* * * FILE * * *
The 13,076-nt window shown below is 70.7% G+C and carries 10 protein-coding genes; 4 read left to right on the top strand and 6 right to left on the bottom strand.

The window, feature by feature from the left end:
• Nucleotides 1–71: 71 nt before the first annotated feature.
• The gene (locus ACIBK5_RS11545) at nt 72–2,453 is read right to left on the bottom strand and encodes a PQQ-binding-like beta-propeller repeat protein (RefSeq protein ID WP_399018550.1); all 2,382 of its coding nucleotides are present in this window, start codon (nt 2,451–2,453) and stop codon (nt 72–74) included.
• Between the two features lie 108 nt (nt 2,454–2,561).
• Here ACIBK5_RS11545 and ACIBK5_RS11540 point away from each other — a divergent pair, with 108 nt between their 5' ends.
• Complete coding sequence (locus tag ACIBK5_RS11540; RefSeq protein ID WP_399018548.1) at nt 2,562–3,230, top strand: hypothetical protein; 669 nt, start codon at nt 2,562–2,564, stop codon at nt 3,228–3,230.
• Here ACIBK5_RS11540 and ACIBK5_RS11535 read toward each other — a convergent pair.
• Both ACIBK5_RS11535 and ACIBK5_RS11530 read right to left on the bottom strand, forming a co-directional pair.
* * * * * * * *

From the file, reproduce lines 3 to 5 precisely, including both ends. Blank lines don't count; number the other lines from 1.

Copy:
• Nucleotides 1–71: 71 nt before the first annotated feature.
• The gene (locus ACIBK5_RS11545) at nt 72–2,453 is read right to left on the bottom strand and encodes a PQQ-binding-like beta-propeller repeat protein (RefSeq protein ID WP_399018550.1); all 2,382 of its coding nucleotides are present in this window, start codon (nt 2,451–2,453) and stop codon (nt 72–74) included.
• Between the two features lie 108 nt (nt 2,454–2,561).